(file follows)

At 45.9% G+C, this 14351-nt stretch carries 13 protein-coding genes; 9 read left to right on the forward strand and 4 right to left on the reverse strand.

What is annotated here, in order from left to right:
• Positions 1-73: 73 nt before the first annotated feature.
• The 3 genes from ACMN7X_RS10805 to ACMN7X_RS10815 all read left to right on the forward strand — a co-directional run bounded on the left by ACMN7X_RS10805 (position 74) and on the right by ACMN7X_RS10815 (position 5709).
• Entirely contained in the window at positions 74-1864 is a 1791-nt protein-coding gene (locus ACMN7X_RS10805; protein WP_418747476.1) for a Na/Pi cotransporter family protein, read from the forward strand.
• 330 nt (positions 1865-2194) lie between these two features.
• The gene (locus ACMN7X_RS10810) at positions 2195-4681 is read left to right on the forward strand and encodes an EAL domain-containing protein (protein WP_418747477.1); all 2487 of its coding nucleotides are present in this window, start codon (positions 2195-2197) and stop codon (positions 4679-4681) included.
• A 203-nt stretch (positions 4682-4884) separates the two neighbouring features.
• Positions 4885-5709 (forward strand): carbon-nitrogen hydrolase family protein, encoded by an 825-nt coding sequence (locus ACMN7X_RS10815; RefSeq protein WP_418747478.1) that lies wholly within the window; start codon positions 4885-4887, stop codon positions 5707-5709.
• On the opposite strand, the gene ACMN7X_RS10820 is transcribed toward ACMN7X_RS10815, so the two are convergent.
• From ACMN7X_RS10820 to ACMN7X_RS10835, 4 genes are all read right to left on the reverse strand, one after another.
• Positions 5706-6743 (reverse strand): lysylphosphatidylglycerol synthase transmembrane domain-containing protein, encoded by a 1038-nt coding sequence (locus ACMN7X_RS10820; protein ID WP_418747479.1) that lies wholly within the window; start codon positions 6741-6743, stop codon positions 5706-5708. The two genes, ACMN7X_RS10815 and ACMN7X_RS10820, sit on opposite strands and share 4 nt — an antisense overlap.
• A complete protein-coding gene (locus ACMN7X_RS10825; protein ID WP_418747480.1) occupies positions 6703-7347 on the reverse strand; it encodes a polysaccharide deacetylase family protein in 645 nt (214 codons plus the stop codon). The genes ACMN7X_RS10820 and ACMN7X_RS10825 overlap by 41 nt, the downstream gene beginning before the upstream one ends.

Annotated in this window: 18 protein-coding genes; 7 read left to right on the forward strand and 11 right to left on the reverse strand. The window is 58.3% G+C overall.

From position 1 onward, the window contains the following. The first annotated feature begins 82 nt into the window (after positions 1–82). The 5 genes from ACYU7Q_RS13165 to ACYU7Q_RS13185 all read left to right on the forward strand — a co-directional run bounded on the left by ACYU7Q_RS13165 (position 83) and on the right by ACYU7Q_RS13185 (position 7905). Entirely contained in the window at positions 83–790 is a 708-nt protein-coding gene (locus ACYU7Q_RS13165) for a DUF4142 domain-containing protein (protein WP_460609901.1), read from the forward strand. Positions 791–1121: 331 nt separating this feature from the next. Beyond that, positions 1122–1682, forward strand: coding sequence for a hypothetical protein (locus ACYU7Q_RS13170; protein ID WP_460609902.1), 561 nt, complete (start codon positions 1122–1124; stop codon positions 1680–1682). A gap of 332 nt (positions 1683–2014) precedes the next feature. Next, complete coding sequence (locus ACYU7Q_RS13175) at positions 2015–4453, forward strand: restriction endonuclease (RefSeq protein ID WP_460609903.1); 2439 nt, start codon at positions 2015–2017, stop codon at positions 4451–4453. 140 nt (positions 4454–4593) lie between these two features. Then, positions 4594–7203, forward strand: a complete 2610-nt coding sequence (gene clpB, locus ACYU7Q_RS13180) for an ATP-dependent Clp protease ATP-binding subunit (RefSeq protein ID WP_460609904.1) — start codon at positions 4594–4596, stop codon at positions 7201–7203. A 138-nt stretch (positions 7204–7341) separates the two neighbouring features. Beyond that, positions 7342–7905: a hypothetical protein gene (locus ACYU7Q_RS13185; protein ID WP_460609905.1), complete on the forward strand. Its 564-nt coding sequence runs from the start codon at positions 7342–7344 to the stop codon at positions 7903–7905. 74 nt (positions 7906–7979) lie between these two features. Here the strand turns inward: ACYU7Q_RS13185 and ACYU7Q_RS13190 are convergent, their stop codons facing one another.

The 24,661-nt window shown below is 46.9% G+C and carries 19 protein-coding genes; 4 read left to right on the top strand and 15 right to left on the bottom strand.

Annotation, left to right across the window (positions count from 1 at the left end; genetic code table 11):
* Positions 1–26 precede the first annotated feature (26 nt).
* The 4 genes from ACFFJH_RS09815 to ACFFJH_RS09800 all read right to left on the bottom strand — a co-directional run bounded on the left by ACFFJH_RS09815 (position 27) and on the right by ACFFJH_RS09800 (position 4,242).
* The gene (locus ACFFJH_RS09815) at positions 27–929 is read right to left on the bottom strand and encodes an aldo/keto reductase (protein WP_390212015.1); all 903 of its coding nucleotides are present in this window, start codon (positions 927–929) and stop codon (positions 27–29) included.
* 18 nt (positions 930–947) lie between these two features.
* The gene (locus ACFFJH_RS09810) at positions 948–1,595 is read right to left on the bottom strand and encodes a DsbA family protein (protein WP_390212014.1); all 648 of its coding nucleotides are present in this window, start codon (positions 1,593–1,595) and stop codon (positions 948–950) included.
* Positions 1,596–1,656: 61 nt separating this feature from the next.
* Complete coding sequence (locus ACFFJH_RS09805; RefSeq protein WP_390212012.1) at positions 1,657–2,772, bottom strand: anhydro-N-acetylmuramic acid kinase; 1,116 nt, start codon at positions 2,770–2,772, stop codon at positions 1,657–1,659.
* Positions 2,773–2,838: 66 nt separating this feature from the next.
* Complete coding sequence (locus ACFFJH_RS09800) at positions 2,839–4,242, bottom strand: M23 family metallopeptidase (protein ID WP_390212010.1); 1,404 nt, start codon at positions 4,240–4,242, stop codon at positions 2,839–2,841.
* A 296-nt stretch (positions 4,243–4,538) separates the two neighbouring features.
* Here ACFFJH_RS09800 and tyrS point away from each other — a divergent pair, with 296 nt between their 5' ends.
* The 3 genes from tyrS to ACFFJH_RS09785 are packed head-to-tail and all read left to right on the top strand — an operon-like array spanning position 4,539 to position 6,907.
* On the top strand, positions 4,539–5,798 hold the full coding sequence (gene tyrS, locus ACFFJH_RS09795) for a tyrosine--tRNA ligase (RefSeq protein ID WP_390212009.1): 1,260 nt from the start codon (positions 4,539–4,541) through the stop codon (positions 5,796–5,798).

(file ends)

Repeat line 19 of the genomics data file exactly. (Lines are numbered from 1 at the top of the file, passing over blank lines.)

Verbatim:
* The 4 genes from ACFFJH_RS09815 to ACFFJH_RS09800 all read right to left on the bottom strand — a co-directional run bounded on the left by ACFFJH_RS09815 (position 27) and on the right by ACFFJH_RS09800 (position 4,242).